Throughout our young adult life, we’ve experienced many victories — from years in formal schooling to tribulations that come along with navigating between different jobs, friends and personal strategies of success.
These countless learning experiences began at a young age with critical decision making and problem solving in the classroom. We grasped these understandings over time and their effects rippled throughout our adolescence and beyond, shaping our perceptions and personality. When the time comes to enter into the real world and search for a job after graduation (and it will come sooner than you think), you will be called upon by future employers to explain what skills and assets you possess naturally or those you’ve picked up along the way.
As students, many of us tend to focus on the hard skills we possess that correlate with our natural capacity for intelligence, our chosen degree or academic accolades. We willingly emphasize our technical and analytical skills learned from reading the books of mathematics, accounting, biology and even foreign language. These accomplishments require a certain amount of competency that must be mastered in order to propel us onto the next step. We are prepared to explain our GPA and the meaning behind the numbers and letters on our transcripts. But are we prepared to discuss our soft skills, the skills we’ve learned through our capacity for emotional intelligence and intuition?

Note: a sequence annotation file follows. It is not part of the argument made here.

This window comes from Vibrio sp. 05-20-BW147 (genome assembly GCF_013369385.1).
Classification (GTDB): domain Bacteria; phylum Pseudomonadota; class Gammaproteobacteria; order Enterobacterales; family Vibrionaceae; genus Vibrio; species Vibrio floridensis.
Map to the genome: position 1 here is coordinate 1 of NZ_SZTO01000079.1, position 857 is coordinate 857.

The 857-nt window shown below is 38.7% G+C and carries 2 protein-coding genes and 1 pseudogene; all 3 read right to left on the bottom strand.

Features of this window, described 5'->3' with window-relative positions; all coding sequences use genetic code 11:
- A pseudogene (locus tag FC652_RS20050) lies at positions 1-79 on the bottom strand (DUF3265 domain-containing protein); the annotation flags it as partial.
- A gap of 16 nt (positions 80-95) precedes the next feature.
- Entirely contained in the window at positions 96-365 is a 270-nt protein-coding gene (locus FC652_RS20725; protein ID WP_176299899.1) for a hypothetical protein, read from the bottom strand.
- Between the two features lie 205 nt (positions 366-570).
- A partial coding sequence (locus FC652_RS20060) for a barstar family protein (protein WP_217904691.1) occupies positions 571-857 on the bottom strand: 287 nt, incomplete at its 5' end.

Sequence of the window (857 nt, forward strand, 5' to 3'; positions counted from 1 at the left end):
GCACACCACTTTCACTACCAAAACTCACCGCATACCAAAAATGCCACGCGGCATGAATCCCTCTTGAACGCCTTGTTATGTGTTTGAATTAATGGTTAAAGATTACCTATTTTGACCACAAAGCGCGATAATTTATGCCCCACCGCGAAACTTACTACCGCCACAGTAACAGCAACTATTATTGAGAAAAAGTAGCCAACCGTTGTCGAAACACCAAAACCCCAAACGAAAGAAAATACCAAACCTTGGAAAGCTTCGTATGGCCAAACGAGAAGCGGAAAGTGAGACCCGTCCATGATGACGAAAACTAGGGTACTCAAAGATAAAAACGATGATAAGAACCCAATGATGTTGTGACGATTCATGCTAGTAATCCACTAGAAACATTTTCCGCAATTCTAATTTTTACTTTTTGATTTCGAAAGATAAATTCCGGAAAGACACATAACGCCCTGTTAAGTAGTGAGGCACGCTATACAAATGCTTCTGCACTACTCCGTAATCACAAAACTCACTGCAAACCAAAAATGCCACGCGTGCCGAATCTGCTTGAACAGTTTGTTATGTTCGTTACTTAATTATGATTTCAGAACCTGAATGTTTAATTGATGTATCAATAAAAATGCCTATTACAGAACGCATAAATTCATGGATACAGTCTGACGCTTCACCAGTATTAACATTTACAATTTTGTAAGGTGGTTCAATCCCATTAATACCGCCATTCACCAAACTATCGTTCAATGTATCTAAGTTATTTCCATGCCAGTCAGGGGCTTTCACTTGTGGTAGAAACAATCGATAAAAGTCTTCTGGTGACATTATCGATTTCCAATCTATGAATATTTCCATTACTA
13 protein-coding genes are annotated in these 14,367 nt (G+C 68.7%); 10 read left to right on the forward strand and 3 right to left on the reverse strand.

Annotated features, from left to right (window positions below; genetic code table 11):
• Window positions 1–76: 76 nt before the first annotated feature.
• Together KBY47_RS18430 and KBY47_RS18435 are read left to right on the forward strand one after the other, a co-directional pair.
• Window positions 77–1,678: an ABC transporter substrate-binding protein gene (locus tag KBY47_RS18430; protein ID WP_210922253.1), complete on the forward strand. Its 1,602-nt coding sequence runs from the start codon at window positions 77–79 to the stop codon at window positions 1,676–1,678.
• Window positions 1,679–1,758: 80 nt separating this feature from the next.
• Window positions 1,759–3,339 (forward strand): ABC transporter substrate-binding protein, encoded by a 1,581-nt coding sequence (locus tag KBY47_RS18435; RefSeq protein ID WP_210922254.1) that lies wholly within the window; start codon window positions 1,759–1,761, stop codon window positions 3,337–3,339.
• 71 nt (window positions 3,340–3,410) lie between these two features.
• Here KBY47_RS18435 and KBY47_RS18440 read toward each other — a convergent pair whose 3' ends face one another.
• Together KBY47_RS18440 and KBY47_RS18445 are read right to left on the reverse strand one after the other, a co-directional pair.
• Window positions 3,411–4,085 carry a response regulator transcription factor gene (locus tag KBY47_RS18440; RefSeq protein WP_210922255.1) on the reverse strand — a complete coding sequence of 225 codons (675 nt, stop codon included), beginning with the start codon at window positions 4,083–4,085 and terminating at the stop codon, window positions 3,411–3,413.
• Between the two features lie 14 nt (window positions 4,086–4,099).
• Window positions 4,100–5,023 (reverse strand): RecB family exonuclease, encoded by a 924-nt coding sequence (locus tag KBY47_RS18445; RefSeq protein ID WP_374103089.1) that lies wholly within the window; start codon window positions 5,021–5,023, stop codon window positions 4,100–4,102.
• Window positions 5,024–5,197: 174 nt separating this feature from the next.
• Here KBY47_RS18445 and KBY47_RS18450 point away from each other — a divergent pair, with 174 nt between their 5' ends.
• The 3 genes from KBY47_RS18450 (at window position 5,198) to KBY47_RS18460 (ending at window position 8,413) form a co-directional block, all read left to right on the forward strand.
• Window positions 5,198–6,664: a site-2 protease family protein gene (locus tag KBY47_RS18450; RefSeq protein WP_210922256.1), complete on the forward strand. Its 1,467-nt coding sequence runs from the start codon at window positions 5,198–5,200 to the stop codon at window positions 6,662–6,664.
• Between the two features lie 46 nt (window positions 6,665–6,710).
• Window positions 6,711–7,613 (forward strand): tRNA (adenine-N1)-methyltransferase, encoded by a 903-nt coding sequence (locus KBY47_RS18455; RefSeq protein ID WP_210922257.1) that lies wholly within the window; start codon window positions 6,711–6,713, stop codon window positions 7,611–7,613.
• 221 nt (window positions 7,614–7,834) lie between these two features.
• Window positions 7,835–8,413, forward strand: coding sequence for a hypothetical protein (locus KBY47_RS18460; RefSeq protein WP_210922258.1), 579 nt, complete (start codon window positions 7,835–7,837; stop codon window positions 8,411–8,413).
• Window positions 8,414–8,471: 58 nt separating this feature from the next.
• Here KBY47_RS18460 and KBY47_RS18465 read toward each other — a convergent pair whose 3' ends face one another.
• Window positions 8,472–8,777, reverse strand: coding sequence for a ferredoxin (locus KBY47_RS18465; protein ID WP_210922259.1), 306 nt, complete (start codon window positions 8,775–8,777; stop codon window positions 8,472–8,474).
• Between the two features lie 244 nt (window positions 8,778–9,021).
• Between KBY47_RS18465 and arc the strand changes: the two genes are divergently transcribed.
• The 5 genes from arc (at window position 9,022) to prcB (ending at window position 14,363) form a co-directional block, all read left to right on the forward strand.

Soft skills lie a little deeper than our hard skills, and require an amount of self-awareness, regardless of our academic or vocational training. These are not taught in a classroom through a formal curriculum and aren’t graded with letters and numbers. These skills are learned through personal experience. Some examples include self-confidence, time management, adaptability, patience, leadership and communication skills. Employers want to see applicants who allow their soft skills to shine through their personality and complement their hard skills. If you are an accounting wiz but don’t work well with others or fail to take responsibility for your mistakes, your value as an employee is not as high.
This can be seen in any industry, not just those heavy with numbers and computing; some industries will require more hard skills and less soft skills, while others are the opposite. The main importance is understanding the different between the two and how they are meant to work together, not overshadow the other. Students must learn to develop their soft skills and be prepared to draw on them during a job interview. Employers will notice your passion and confidence, so just be you!